The dilemma also derives from social construction and learning of what aught to be `normal` desire, i.e. heterosexual, but also what women get conflicted between whether the sexual orientation is essentialist in nature or it is a later-life construction stemming out of other experiences, especially because of sexual violence or other negative experiences. It is not uncommon in women with same-sex desire or attraction to believe that sexual orientations can be compromised, and re-oriented, negotiated and if, made enough effort and given opportunities, they can heterosexualised. Much of the dilemma and conflict comes from the fact that being in a very restrictive heterosexual and male dominated culture, and especially because of overarching presence of religion, there is no point of reference, in discourses or in practices that women can refer to as a possibility for having a non-heterosexual identity as such. Because of strict marriage-normativity, women, whatever might be their sexual desires and orientations, tend to give in to marriage and give heterosexuality a chance.

Narrative stories of Parveen and Mukta, from different age group captures the heterosexualization process and the `denials` of one`s assertion of sexual identity along with denial of sexual-self to such an extend that it almost violates human-sexual rights. Especially with the case of Mukta, the lack of language or the tools of self-expression as well as lack of role-model, a reference point for non-normative life identity is a prime example of why non-heterosexual women remain invisible and closeted in Bangladesh.


Aged 51, a semi-outed lesbian, and part of lesbian women's support group. She was a national level sports person/player, now works for and a successful coach for girls' teams and she is the first and the only female coach for professional male teams. She has a daughter from her marriage, which ended up in divorce. She has always had attraction for women, and has recently revived her love affair from high school days- her lover is a cancer survivor, a married woman with children.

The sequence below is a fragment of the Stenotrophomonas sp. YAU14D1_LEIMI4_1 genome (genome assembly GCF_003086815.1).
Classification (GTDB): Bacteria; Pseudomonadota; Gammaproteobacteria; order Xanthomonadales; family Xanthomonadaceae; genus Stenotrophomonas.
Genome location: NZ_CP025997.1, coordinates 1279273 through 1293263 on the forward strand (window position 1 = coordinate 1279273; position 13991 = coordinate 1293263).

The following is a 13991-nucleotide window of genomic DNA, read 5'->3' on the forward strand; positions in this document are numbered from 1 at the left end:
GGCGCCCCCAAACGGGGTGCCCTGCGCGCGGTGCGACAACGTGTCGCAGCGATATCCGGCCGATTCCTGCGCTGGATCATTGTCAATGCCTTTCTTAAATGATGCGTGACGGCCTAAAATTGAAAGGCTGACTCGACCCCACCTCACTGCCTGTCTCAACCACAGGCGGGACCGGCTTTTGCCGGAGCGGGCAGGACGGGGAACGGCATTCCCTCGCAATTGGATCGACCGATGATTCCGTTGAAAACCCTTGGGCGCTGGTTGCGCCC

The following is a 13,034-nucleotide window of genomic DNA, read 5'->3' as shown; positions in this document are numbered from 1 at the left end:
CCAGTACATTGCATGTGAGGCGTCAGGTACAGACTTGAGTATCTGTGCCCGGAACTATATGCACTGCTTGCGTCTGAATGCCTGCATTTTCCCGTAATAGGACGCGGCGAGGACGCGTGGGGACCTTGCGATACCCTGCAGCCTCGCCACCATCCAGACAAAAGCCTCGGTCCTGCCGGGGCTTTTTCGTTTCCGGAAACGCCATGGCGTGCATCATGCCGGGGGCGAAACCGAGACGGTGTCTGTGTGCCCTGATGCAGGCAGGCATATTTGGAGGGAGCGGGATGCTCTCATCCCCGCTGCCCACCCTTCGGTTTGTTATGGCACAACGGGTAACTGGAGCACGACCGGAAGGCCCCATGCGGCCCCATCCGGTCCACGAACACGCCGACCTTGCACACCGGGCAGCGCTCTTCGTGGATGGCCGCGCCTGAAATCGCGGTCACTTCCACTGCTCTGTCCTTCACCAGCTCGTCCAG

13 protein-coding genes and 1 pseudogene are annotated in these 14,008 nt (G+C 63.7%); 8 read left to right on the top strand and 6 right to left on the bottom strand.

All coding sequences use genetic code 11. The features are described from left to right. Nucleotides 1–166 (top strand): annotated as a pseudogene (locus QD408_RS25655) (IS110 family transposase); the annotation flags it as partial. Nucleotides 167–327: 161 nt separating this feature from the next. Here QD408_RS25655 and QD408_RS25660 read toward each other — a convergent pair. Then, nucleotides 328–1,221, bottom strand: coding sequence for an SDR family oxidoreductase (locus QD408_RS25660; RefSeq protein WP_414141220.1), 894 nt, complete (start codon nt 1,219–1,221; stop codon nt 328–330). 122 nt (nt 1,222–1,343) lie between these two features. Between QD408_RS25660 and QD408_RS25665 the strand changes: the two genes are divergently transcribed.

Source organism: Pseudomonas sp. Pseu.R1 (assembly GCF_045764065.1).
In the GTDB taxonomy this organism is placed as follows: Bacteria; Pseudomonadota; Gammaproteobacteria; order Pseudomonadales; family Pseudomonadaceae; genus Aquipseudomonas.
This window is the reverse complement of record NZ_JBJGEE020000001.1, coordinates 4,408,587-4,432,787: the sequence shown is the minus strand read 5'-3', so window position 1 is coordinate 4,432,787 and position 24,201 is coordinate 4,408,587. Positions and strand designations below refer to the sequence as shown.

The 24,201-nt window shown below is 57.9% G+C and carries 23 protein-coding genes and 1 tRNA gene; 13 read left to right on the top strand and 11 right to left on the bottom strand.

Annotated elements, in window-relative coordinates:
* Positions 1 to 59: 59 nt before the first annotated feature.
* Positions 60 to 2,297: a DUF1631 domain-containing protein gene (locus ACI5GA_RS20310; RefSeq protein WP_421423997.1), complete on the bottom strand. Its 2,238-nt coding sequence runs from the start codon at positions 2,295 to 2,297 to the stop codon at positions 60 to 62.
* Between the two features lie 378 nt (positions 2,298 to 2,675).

She stands out in a Bengali crowd because of her salt-pepper short hair, stout and fit body and confident stature, which generally would be termed as ‘masculine' by many. She holds a senior government post in sports and is an extremely dedicated to her job and recruits players from around the country and train them for sports that are always termed as ‘boy's game'.

Parveen was born in Bhola, a district in Southern coastal district of Bangladesh. She was the eldest child of her parents and spent her early childhood in that small district at her maternal grand-parents` home. She recalls a very active, full of sports, free childhood at her grandparents' house, where her uncles would make football teams in post-harvest paddy fields and take her along with them. Her grandfather used to buy her Lungi- and white hawai shirt for her, which was a typical dress for solvent men in rural Bangladesh.